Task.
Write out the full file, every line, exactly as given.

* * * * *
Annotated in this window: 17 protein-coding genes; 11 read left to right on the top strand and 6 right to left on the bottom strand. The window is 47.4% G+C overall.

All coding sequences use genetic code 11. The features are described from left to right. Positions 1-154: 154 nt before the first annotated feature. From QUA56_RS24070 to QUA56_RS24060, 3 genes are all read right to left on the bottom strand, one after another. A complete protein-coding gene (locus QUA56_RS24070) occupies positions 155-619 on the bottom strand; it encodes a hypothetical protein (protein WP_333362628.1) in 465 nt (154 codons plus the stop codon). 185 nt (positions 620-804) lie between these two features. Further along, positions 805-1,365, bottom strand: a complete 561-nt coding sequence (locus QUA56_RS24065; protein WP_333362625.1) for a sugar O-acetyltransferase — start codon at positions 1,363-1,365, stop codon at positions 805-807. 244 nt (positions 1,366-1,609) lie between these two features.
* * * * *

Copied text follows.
Annotated in this window: 17 protein-coding genes; 11 read left to right on the top strand and 6 right to left on the bottom strand. The window is 47.4% G+C overall.

All coding sequences use genetic code 11. The features are described from left to right. Positions 1-154: 154 nt before the first annotated feature. From QUA56_RS24070 to QUA56_RS24060, 3 genes are all read right to left on the bottom strand, one after another. A complete protein-coding gene (locus QUA56_RS24070) occupies positions 155-619 on the bottom strand; it encodes a hypothetical protein (protein WP_333362628.1) in 465 nt (154 codons plus the stop codon). 185 nt (positions 620-804) lie between these two features. Further along, positions 805-1,365, bottom strand: a complete 561-nt coding sequence (locus QUA56_RS24065; protein WP_333362625.1) for a sugar O-acetyltransferase — start codon at positions 1,363-1,365, stop codon at positions 805-807. 244 nt (positions 1,366-1,609) lie between these two features.